Knowing when to quit and how to succeed

When I started creating niche sites in May of this year, barely 6 months ago, I had no strategy and when I had success with my very first site which earned me £384.83 ($602) in one month I thought I was onto a winner. If I created more sites like that then I would be rich! Alas that wasn’t to be the case and the site took a big rankings drop after a Google update, and I realised that I was going to have to put a lot more work in if I was to succeed.

The need to diversify

I failed because I depended on one site and one method of income generation, and all the reading I have since made have told me the need to diversify to ensure that I’m less effected my any bumps and slip-ups that come along the way. Pro bloggers like Spencer Haws freely admit to having hundreds of sites, and building up to 30 new sites a month, which is only possible by hiring VA’s (Virtual Assistants), so I’m not going to be making that many sites but I’m still aiming to have at least 10 sites up and running by the New Year.

Why do some sites fail?

The fact is that not all of these sites will be successes, some will hopefully do well, some will do okay, and some will earn absolutely no money at all. There are plenty of external factors that effect the success of a site so that in some cases no matter how much effort you put your site will sometimes be a failure. Some of these include:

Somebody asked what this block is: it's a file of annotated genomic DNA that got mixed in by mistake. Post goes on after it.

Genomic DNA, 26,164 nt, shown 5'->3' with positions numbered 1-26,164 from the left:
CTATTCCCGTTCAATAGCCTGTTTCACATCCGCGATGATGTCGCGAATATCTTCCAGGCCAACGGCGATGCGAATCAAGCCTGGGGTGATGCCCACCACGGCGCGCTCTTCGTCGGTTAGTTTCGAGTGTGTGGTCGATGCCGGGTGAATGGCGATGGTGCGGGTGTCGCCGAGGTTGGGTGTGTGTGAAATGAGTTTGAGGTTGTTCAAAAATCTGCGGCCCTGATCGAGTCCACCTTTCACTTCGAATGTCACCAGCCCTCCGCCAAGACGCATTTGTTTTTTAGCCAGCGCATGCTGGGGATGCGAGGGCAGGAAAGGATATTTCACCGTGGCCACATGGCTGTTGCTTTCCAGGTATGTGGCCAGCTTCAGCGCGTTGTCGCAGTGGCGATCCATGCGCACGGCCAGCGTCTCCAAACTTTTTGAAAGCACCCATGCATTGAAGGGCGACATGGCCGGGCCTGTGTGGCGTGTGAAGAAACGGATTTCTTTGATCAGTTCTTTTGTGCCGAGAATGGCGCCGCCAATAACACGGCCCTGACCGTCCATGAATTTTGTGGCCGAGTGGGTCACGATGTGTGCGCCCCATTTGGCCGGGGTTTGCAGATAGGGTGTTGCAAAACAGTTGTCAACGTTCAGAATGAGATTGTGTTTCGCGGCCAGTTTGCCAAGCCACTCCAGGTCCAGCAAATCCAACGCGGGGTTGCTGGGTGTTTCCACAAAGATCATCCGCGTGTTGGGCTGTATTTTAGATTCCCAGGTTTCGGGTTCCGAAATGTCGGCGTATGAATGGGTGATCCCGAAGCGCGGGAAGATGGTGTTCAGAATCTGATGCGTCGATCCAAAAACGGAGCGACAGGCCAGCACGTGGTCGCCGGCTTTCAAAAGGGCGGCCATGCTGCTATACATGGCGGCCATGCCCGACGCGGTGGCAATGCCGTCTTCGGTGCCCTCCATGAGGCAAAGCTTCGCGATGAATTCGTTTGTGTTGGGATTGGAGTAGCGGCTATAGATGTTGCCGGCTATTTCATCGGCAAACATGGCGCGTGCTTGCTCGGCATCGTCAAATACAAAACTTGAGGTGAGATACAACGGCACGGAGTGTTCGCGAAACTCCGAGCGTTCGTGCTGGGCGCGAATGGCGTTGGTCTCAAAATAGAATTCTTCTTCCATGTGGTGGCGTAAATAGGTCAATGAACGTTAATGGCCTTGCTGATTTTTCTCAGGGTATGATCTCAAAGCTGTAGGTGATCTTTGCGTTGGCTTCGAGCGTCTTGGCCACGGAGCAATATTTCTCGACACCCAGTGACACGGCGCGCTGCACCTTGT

• Poor Keyword – If you didn’t research properly then you could be doomed for failure from the start building a site that no one has any interest in.
  • Low Advertiser Bids – If you rely on AdSense then your site will only earn money if advertisers are paying and bidding on the keyword you are promoting. If a good paying advertisers drops out of the AdWords scheme then you could see your profits drop.
  • Google Ranking – The truth is that initially you will rely on Google for 99% of your traffic. If Google doesn’t like your site then you are doomed.
  • Competition – You may aim for #1 but that isn’t always a possibility. If you are in a competitive niche then ranking on the 5th page of Google isn’t going to get you many visitors.

Most of these come down to the initial keyword research you put into your chosen niche and so I find this the hardest part to do and the success of your site will depend on this. Don’t be too afraid of making mistakes though as this is still more of an art than a science.